• Is your attitude right for my team and the job
  • Are you a qualitative worker
  • Is your experience going to help our company and job?
  • Are you serious about this job, or is this a stepping-stone in your career?

Your answers should be formulated keeping this direction in mind. You are here to convince the interviewer that you are the best fit on all fronts (or at least a majority of them).

Do not volunteer information - Always answer briefly and to the point. Do not ever volunteer too much information. More often than not, this harms rather than helps.

Stay focused on the real issue - The real issue is - You are here to get a job and the interviewer is here to get a person for the job. Hence, getting the interviewer to choose you is the only issue here. Always stay focused on this aspect. Be careful and prepared to cover your bases particularly about any weaknesses (less qualified, less or no experience, gap between jobs, etc).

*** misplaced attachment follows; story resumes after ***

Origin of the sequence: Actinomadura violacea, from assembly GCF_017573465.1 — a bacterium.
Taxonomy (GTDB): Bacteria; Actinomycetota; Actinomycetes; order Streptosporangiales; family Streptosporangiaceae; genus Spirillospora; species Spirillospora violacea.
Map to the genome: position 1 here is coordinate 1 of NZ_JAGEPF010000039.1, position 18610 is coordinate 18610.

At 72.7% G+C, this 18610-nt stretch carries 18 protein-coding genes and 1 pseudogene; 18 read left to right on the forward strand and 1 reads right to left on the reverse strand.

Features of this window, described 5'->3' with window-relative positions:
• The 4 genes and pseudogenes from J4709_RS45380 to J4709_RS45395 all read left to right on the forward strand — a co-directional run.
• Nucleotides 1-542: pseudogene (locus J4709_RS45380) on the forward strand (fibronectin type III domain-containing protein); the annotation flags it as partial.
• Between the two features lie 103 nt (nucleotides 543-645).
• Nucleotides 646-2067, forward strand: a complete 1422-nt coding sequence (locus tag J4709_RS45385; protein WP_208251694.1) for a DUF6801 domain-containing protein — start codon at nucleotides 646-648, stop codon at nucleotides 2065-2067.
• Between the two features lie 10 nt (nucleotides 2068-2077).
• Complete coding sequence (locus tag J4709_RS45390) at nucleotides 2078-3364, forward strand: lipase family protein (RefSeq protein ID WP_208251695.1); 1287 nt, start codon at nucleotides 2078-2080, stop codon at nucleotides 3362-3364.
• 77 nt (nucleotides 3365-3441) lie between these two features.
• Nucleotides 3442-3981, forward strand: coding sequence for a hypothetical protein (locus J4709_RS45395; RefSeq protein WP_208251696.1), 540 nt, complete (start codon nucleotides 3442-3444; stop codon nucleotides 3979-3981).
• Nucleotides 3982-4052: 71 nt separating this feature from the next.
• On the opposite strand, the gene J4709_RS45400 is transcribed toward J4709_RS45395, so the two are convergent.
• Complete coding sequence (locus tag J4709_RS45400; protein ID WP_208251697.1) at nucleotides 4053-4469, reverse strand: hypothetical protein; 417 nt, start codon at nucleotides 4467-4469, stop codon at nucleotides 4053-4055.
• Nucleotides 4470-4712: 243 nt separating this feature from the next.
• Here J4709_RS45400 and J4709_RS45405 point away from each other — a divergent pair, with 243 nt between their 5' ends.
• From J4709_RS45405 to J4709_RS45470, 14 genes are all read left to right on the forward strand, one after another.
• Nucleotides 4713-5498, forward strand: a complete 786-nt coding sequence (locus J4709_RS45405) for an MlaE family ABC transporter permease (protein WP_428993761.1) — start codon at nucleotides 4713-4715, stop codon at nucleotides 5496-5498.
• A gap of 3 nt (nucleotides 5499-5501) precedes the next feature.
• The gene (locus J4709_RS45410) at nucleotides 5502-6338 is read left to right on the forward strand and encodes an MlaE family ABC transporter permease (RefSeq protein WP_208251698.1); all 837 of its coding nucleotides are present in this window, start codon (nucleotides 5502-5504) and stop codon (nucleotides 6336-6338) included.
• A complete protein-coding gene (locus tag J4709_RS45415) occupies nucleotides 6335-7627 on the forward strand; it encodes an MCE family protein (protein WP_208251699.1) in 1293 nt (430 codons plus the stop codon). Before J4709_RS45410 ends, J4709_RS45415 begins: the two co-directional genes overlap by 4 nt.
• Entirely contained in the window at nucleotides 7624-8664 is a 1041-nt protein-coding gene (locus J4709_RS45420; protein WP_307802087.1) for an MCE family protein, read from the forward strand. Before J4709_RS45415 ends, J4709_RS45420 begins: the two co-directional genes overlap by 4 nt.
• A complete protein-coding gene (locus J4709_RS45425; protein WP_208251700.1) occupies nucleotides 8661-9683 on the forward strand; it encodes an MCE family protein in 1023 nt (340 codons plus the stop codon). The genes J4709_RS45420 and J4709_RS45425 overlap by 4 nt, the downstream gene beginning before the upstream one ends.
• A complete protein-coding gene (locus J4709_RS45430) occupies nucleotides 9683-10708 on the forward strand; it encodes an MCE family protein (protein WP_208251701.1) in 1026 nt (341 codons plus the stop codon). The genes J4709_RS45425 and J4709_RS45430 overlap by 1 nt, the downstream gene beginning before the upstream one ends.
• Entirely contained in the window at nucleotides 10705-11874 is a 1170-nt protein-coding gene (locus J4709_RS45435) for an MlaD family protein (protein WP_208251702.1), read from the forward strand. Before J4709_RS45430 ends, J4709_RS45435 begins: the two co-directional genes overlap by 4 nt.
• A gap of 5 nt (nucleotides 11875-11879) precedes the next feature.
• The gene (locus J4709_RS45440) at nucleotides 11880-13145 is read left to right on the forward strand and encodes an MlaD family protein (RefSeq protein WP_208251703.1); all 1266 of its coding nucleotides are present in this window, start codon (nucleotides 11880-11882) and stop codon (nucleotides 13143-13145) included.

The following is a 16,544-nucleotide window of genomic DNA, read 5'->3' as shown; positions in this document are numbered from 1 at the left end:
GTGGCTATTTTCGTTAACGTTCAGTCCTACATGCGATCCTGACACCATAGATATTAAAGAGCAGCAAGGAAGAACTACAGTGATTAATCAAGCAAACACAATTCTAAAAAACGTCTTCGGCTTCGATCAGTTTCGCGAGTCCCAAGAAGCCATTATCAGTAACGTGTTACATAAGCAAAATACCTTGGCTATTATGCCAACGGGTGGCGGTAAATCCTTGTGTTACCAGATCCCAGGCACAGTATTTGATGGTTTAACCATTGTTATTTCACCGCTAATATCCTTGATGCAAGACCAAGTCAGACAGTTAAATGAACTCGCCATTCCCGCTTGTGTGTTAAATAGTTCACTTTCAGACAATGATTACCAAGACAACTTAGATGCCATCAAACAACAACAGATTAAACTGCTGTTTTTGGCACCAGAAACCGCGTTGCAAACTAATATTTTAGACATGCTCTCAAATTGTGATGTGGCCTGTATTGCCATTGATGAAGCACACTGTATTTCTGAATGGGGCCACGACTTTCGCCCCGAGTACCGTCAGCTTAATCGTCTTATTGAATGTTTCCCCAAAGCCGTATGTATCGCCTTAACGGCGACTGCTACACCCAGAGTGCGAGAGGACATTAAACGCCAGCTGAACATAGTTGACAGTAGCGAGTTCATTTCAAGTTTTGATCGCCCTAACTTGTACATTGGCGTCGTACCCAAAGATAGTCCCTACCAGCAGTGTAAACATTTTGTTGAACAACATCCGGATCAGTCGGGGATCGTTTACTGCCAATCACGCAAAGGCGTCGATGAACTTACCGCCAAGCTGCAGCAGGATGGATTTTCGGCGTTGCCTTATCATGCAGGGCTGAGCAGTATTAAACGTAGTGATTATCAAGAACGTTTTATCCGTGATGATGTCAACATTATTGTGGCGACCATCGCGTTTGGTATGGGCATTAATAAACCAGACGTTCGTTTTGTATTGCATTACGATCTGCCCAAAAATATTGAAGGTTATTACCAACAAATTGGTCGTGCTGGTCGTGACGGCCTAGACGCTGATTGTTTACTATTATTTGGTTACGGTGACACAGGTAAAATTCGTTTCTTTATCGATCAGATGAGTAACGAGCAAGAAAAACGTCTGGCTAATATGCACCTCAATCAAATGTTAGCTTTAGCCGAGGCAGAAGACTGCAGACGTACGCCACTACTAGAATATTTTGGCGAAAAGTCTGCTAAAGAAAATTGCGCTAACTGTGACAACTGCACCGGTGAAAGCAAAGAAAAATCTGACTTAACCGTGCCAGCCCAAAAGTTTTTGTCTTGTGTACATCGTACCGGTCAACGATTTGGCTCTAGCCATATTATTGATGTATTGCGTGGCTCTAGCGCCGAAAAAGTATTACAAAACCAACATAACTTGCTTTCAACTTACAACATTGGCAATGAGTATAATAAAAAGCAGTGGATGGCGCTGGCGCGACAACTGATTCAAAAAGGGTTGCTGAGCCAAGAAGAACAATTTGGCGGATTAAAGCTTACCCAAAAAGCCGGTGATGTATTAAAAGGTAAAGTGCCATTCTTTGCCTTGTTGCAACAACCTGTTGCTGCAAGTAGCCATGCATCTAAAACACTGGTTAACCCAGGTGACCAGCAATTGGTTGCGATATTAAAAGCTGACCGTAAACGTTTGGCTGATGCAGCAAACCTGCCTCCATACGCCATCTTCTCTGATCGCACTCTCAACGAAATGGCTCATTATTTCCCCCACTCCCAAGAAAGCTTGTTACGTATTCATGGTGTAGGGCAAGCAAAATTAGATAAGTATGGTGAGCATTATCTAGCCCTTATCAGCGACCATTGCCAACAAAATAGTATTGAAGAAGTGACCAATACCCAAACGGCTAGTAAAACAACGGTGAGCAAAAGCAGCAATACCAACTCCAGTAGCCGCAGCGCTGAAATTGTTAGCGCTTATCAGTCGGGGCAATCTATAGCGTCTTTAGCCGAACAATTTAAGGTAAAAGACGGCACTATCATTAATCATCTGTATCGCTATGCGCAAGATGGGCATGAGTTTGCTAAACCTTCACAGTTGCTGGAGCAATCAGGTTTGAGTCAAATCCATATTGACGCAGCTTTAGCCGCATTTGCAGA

You should sell yourself as the best product they would ever find - in every question you answer.

Closing The Deal

The exit style is as important as the first two components of the interview, i.e. the first impression and the answering of questions sessions. In the end, before you would leave the room, thank them and in only one or two sentences reiterate why you would be the best fit for the job (have this sentence worked out at home, as it might not possible for you to think so fast on your feet when you are at the interview). Express the fact that you are really anxious to have this job (in a positive and professional way, not survival life-and-death way) and lastly, request a time when you should get back to them to learn about the status of the interview.

Do not forget the last step - send a thank you note to each and every person on the interview panel and if possible attach a GIST note to it

How to negotiate salary during the interview